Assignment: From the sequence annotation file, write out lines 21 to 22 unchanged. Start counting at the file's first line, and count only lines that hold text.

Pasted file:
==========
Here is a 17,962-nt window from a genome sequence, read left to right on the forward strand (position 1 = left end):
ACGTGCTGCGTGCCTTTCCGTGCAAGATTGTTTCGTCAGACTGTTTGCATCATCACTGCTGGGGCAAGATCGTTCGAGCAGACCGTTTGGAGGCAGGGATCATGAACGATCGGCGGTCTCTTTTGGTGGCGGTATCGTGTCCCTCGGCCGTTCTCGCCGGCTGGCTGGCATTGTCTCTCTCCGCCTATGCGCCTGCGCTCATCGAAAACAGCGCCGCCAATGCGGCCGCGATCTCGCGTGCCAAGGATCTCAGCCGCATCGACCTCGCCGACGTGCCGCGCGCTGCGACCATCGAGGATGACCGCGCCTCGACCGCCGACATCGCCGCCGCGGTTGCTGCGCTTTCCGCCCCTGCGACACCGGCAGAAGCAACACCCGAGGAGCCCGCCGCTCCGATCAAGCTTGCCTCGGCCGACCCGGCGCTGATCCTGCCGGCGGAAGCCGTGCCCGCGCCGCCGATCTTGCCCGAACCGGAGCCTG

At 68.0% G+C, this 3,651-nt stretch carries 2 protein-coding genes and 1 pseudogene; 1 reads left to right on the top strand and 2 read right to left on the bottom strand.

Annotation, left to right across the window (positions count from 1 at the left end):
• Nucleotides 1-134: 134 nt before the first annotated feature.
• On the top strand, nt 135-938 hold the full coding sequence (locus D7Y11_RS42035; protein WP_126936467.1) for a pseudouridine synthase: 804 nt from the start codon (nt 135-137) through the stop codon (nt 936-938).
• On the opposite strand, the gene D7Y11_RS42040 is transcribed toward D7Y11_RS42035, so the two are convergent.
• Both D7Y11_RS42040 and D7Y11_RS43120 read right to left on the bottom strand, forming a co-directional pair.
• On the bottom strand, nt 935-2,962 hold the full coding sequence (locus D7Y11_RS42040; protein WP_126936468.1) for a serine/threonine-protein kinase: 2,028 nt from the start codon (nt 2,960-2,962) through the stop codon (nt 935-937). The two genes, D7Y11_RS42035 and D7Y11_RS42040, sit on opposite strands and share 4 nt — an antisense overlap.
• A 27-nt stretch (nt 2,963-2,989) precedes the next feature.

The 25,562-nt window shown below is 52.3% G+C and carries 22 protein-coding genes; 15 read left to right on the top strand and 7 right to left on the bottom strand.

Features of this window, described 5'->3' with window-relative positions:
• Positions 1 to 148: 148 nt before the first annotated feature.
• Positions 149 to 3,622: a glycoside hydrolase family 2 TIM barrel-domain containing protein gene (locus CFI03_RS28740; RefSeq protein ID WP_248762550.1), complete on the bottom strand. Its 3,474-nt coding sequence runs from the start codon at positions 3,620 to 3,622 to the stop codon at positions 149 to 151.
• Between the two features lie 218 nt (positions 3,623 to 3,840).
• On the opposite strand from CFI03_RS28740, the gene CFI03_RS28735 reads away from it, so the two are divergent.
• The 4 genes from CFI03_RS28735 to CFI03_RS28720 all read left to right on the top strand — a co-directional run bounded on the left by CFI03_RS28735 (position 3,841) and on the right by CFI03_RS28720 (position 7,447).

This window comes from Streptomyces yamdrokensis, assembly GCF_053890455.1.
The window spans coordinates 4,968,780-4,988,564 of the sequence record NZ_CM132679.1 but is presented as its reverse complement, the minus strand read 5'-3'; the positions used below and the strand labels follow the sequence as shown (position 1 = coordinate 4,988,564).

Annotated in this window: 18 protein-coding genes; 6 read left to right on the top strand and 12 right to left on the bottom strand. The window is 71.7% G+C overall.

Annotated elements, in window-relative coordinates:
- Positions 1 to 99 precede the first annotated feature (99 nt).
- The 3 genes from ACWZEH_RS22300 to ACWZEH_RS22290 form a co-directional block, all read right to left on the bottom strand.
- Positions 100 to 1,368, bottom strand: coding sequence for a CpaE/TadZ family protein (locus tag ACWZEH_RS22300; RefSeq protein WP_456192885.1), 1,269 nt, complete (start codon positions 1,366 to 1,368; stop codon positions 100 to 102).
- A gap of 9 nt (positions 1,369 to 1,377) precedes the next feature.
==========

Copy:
Annotated elements, in window-relative coordinates:
- Positions 1 to 99 precede the first annotated feature (99 nt).